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This was an extra-bad weekend for Bill Cosby.
Excerpts of a 2005 deposition he gave in a civil suit brought against him by a woman who was accusing him of sexual assault, obtained by media outlets earlier this month, showed that he had admitted to obtaining Quaaludes to give to women he intended to have sex with, and that he had given a woman he did have sexual contact with Benadryl beforehand.
But then on Saturday The New York Times obtained and published the so-called highlights of a full copy of the deposition—and if his character wasn't already tarnished before, consider him cloaked in rust now.
"I think I'm a pretty decent reader of people and their emotions in these romantic sexual things, whatever you want to call them," Cosby is quoted in court documents, per the Times. When the attorney questioning him suggested that he was "making light of a very serious situation," he reportedly replied, "That may very well be."
Through his attorneys, Cosby has denied the decades-old allegations of sexual assault and attempted sexual assault that have surfaced over the past year. His lawyer has not yet returned a new request for comment.
According to the NYT, plaintiff Andrea Constand's attorney had asked the court this month to lift a confidentiality clause concerning the lawsuit so that the 1,000-plus-page deposition could be made public.
In the deposition, Cosby had talked about offering to pay Constand's college tuition if she maintained at least a 3.0 grade-point average, and in the full transcript, he's quoted as saying, "My wife would not know it was because Andrea and I had had sex and that Andrea was now very, very upset and that she decided that she would like to go to school."
Constand was the one whom Cosby admitted giving Benadryl too, although, per NYT, her attorney said that the plaintiff thought she had been given a more powerful drug.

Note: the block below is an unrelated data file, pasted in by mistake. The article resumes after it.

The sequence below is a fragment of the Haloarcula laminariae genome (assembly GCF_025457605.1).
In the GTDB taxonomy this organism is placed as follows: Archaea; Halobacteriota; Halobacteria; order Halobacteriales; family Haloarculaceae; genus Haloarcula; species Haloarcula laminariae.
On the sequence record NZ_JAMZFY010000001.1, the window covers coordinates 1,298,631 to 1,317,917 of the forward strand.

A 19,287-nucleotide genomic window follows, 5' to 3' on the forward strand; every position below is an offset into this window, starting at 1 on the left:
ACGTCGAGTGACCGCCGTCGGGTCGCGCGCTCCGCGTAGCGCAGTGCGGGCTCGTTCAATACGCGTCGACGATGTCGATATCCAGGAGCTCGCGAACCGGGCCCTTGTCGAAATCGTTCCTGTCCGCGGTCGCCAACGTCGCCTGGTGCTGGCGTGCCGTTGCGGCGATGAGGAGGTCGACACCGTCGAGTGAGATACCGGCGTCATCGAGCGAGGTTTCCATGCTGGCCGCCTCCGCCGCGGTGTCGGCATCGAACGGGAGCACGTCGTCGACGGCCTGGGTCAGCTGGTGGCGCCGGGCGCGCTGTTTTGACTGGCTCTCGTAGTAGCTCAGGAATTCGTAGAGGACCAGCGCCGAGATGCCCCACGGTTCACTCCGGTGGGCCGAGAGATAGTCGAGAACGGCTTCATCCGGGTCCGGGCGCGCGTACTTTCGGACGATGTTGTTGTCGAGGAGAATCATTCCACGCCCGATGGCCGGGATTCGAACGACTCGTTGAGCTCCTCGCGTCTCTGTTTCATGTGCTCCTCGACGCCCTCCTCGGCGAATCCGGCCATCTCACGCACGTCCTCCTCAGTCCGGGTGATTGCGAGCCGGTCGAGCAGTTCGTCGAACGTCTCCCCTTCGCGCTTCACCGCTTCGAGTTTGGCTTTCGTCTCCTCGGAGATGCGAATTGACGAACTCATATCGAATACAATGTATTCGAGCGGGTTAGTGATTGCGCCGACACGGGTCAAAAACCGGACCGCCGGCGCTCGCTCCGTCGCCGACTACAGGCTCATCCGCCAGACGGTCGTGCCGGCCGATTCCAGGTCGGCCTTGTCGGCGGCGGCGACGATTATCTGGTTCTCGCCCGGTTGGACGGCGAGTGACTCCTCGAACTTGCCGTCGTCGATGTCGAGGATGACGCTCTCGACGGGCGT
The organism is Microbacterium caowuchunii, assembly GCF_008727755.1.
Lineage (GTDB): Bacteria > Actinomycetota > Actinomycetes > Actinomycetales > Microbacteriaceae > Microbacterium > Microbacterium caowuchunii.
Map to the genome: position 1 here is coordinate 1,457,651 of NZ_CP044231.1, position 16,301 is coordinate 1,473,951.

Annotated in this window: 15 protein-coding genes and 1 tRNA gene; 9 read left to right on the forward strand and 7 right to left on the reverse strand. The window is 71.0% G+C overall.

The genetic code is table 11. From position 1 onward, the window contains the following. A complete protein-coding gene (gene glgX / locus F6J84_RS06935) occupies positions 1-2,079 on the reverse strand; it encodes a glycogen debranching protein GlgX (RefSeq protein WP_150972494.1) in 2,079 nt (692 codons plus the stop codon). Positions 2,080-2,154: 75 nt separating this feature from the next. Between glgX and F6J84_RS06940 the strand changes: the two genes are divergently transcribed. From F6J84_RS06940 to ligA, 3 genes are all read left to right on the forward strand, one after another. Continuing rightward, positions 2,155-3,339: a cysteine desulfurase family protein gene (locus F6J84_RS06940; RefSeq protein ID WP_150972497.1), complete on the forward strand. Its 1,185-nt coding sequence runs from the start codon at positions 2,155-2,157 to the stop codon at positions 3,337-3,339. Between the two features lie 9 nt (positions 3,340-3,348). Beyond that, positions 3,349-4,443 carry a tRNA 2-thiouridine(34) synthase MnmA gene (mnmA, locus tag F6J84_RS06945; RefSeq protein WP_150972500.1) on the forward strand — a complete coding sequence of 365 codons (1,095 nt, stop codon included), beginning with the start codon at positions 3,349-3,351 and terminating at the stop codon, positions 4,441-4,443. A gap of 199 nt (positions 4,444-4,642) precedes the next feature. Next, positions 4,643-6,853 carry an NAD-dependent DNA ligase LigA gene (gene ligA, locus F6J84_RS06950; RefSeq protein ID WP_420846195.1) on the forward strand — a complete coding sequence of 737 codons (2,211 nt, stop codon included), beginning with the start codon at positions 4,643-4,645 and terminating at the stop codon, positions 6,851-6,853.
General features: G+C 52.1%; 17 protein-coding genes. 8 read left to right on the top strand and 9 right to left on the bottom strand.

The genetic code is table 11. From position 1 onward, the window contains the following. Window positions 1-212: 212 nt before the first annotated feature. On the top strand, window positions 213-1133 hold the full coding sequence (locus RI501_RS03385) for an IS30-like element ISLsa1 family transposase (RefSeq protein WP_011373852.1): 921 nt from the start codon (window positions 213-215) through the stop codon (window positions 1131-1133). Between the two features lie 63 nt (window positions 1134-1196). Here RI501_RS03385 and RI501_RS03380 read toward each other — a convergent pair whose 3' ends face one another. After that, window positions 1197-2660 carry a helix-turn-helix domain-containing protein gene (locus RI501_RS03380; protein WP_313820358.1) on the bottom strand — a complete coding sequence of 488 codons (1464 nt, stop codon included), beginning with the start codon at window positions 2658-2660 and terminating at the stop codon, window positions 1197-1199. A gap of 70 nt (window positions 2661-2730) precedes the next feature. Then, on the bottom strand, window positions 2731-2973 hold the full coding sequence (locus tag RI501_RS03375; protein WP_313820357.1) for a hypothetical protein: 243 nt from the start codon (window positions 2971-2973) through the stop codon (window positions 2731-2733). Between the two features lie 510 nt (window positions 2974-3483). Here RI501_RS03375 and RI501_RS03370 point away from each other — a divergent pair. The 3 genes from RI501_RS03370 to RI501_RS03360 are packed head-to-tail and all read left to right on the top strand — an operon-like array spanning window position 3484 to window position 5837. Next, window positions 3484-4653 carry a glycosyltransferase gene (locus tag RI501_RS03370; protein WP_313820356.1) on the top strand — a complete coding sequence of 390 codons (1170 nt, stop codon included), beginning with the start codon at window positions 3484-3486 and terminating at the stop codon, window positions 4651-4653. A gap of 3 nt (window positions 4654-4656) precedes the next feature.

He would give Quaaludes to women "the same as a person would say have a drink," he said in the deposition, and asked if he thought another woman mentioned in the testimony had been lucid enough to consent to sex after taking a quaalude during an encounter in 1976, Cosby said, "I don't know."
The deposition news proved to be a tipping point for what this film producer described as the "last project standing behind him."
Footage of Cosby in the documentary Painted Down, about how white stuntmen used to wear blackface so they could double for black actors in Hollywood films, has been excised, according to producer Noni Robinson.
"We will not use Cosby's footage in the film in light of the recent court deposition," Robinson said in a statement to E! News. Months ago when the allegations against Cosby were first re-surfacing, she had told Deadline that they would still use the footage, but told the site today, "Cosby is no longer attached to the project. We were the last project standing behind him, but now with Whoopi and CAA pulling the plug, we must also disassociate and cut all ties with Cosby. It's the right thing to do in light of the recent court deposition being made public."
Whoopi Goldberg who for months cautioned against automatically assuming Cosby's guilt, expressed her frustration on The View last week about the statute of limitation that applies to rape cases in the U.S.
"If this is to be tried in the court of public opinion, I got to say all of the information that's out there kind of points to guilt," she said.
Meanwhile, Creative Artists Agency and Cosby parted ways late last year.
—Additional reporting by Baker Machado